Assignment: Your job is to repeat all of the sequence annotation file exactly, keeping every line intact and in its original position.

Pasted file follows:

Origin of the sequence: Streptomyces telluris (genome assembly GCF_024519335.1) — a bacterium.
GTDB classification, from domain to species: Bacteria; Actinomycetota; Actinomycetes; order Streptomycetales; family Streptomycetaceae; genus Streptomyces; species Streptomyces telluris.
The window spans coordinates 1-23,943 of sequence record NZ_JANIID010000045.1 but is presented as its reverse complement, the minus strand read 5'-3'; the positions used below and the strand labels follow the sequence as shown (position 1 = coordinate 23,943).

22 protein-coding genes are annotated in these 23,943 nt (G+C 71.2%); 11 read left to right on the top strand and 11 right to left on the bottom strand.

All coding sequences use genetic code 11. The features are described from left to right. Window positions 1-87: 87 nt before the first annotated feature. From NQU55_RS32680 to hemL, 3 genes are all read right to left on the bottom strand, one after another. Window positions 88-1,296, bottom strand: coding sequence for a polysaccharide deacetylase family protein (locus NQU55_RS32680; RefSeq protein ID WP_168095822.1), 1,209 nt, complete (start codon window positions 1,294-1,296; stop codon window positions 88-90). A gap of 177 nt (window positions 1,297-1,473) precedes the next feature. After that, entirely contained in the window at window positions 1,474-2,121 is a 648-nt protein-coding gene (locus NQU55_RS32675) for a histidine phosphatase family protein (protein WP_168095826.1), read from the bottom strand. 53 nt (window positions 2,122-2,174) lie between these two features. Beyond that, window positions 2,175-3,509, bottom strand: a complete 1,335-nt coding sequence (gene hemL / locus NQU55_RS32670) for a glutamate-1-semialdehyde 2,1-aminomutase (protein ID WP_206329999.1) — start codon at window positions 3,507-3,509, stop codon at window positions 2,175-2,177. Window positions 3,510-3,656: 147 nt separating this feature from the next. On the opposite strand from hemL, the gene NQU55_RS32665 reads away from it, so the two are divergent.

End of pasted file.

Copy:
Origin of the sequence: Streptomyces telluris (genome assembly GCF_024519335.1) — a bacterium.
GTDB classification, from domain to species: Bacteria; Actinomycetota; Actinomycetes; order Streptomycetales; family Streptomycetaceae; genus Streptomyces; species Streptomyces telluris.
The window spans coordinates 1-23,943 of sequence record NZ_JANIID010000045.1 but is presented as its reverse complement, the minus strand read 5'-3'; the positions used below and the strand labels follow the sequence as shown (position 1 = coordinate 23,943).

22 protein-coding genes are annotated in these 23,943 nt (G+C 71.2%); 11 read left to right on the top strand and 11 right to left on the bottom strand.

All coding sequences use genetic code 11. The features are described from left to right. Window positions 1-87: 87 nt before the first annotated feature. From NQU55_RS32680 to hemL, 3 genes are all read right to left on the bottom strand, one after another. Window positions 88-1,296, bottom strand: coding sequence for a polysaccharide deacetylase family protein (locus NQU55_RS32680; RefSeq protein ID WP_168095822.1), 1,209 nt, complete (start codon window positions 1,294-1,296; stop codon window positions 88-90). A gap of 177 nt (window positions 1,297-1,473) precedes the next feature. After that, entirely contained in the window at window positions 1,474-2,121 is a 648-nt protein-coding gene (locus NQU55_RS32675) for a histidine phosphatase family protein (protein WP_168095826.1), read from the bottom strand. 53 nt (window positions 2,122-2,174) lie between these two features. Beyond that, window positions 2,175-3,509, bottom strand: a complete 1,335-nt coding sequence (gene hemL / locus NQU55_RS32670) for a glutamate-1-semialdehyde 2,1-aminomutase (protein ID WP_206329999.1) — start codon at window positions 3,507-3,509, stop codon at window positions 2,175-2,177. Window positions 3,510-3,656: 147 nt separating this feature from the next. On the opposite strand from hemL, the gene NQU55_RS32665 reads away from it, so the two are divergent.